## Monday, 2 February 2015

### VGA Output from an FPGA

So after the simple 8 bit counter on the fpga I decided to get started with generating VGA output from my FPGA. Because that seemed to be a reasonably simple yet really cool looking project. Initially I thought I'd go the cheap way and solder up my own VGA circuit. But I just ended up wasting a lot of time and effort to get a really substandard circuit that would die on me all the time. So I got myself one of these VGA modules from the Numato Labs website.

First a bit about VGA signals. VGA was originally intended to work with CRT monitors. So the standard was built around the working of a CRT monitor. These type of monitors use a Cathode Ray Tube(CRT). Inside every CRT is an electron gun that produces a beam of really fast electrons. Electric fields are used to deflect this beam so that it can fall on different positions on a screen. The screen has dots(pixels) with phosphors that glow when hit by electrons and when all of these dots glow.

CRT monitors build up an image by scanning this electron beam horizontally across the screen in one line, then moving the beam a short distance downward and scanning again and again. The image is built up line by line.

So a VGA signal has two clocks called Vertical Sync (VS) and Horizontal Sync (HS). The HS pulses every time the screen starts scanning a new line. And the VS pulses every time the whole screen is scanned once. For more details on VGA signals, visit this page.

The R, G and B, signals have nominal values of 0.7 volts. So 0 volts on the R line means no Red component and 0.7 volts means maximum red component. The inputs have impedances of 75 ohms.

I took a look at the schematic of the VGA module.

You'll notice that there are three pins connecting to the red and green input signal and 2 connecting to the blue input signal. The pins are connected through resistors whose values rise exponentially. This is a simple way to perform DAC. I decided to work through the equations to see what input voltage levels were available to me.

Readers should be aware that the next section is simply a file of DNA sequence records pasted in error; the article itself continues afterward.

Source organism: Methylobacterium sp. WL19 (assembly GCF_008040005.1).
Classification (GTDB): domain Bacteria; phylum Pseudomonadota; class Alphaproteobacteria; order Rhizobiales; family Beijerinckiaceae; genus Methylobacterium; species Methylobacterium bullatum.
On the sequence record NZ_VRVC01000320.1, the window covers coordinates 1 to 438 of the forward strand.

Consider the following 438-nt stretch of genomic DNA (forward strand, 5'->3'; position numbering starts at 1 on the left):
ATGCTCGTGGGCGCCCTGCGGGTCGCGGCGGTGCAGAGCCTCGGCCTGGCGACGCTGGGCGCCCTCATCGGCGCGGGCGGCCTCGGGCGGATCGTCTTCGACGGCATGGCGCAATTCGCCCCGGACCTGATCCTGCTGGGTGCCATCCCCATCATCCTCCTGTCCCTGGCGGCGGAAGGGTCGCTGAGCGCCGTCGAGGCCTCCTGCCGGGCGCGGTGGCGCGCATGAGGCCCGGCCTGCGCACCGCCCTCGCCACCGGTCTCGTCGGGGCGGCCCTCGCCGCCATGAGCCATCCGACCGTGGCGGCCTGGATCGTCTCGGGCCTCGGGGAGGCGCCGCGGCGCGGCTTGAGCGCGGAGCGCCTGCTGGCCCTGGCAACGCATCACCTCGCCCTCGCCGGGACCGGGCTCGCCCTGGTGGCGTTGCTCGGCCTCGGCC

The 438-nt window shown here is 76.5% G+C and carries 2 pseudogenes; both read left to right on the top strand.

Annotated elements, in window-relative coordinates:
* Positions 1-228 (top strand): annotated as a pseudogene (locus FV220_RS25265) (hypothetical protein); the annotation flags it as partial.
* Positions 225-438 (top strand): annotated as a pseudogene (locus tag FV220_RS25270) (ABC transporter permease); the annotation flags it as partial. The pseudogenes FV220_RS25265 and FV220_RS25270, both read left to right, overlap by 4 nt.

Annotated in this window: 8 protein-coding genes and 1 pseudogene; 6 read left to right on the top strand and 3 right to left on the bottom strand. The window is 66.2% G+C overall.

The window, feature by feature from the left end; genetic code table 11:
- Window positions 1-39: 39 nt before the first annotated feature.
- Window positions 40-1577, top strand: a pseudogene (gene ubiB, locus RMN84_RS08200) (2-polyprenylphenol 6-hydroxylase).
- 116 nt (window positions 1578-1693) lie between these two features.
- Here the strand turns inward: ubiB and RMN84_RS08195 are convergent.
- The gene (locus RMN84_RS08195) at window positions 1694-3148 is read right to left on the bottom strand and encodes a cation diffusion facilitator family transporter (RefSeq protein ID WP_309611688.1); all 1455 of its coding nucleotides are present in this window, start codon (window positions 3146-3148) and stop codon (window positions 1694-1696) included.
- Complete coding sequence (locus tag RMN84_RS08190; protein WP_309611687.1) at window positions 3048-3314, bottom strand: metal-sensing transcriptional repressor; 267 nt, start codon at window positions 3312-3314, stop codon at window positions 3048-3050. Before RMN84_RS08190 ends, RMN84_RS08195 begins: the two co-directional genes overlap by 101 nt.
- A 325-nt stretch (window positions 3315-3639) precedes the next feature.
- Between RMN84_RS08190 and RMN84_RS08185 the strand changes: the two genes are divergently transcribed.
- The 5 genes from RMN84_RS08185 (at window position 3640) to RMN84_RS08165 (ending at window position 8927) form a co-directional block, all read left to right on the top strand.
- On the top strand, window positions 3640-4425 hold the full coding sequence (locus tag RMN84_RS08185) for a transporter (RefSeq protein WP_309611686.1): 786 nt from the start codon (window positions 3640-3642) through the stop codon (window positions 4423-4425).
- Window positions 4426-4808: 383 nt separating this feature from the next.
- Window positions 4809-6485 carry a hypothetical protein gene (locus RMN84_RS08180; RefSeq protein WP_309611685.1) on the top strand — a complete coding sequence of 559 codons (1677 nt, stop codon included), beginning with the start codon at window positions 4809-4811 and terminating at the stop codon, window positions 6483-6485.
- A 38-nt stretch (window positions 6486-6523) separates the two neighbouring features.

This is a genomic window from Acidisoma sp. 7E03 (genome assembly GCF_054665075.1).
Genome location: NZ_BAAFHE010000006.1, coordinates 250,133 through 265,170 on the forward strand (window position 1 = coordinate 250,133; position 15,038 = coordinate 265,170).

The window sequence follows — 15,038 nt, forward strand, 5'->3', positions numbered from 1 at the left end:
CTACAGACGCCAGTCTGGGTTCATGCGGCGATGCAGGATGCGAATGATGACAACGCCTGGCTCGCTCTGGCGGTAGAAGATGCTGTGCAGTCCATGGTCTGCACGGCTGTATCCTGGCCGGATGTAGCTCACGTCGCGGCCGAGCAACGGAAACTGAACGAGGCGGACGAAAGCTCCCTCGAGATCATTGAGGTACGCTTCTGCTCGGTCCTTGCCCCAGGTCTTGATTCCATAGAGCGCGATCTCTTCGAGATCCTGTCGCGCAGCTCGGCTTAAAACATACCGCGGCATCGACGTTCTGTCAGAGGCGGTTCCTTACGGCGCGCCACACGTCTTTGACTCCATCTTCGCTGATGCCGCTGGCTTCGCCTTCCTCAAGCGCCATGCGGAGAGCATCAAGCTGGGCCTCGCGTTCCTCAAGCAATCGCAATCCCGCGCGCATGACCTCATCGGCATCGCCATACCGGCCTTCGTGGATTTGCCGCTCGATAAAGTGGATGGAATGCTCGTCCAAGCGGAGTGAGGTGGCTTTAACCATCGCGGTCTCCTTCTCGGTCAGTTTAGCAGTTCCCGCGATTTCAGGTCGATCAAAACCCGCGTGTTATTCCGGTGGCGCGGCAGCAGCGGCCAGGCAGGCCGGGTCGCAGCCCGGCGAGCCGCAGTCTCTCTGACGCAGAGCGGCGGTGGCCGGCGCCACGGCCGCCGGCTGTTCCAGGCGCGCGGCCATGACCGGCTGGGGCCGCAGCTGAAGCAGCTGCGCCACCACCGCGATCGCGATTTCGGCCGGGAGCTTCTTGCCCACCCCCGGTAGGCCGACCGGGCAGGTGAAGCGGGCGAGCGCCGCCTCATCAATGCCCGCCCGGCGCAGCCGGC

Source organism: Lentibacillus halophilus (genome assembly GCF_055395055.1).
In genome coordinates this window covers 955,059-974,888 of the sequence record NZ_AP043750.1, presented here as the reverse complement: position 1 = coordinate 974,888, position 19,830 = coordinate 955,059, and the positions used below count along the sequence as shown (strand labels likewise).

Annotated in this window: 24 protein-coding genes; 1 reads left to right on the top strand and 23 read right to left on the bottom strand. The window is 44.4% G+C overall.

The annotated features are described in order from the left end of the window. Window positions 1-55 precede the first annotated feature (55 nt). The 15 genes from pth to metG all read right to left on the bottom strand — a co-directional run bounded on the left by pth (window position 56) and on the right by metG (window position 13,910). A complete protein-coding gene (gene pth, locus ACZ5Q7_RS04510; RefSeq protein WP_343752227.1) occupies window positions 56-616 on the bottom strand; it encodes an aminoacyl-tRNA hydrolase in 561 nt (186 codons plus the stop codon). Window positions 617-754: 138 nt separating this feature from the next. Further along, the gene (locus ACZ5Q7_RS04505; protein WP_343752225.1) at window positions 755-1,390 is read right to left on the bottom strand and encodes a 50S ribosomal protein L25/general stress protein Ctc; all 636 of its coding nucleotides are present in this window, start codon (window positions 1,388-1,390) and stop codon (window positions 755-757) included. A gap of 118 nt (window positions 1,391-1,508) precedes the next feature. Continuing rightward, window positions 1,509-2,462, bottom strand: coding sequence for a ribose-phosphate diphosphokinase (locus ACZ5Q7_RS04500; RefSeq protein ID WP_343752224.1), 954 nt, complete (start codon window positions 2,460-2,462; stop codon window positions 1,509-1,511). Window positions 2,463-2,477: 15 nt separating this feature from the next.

For the Red and Green channels, I took the value of the smallest resistor as $R$ and the input voltage as V and went from there.

$\frac{V-V_1}{4R} + \frac{V-V_2}{2R} + \frac{V-V_3}{R} + \frac{V}{R_L} = 0$ (Using KCL)

Rearranging in terms of $V$ we get:

$V = \frac{V_{cc}}{14 + \frac{4R}{R_L}} (2b_0 + 4b_1 + 8b_3)$ where I set $V_i = V_{CC} b_i$

So after substituting all the numerical values. $(V_{CC} = 3.3V, R_L = 75 \varOmega R = 500 \varOmega)$ I get:

$V = 0.09802(b_0 + 2b_1 + 4b_2)$ where $b_2 b_1 b_0$ is a 3 digit binary number. This allows me to have 8 different shades of red! Following a similar procedure I can get expressions for the other colors. And in total I need 8 bits (3 for red, 3 for green, 2 for blue (poor blue :( (I like using nested parantheses. (I should probably stop now.)))) to represent the color of one pixel. So I have a palette of 256 colors to work with.

Now it's time to get started with generating the VGA sync signals.

I'm learning from this textbook called FPGA Prototyping by Verilog Examples by P. Chu. It has a brilliant section on generating VGA output. However, I couldn't just copy the code in there and check if the circuit was working. I have a small external monitor which I use for testing purposes. It turns out that this monitor (because it's a very cheap monitor) only supports one video mode. 1368 x 768 @ 60 Hz refresh rate. Nothing else works. Following the signal timing information about this resolution from the tinyVGA website, I modified the code (actually I typed it out line by line on my own so I could understand what was going on in each line. I highly recommend this technique when you're learning a new language.)

It took quite a while for me to get the output working properly. First I tried using the ipcore wizard to generate a pixel clock that was exactly the same as the recommended one. But when I tried to get the ISE to compile the code, it complained about timing issues. So I used the ipcore wizard to generate a clock that was exactly twice that of the pixel clock and divided this clock by 2 inside the VGA synchronization module.

Here's a video of the working VGA output:

Now I think I'll get started on generating something interesting on the fpga. Maybe some fractals?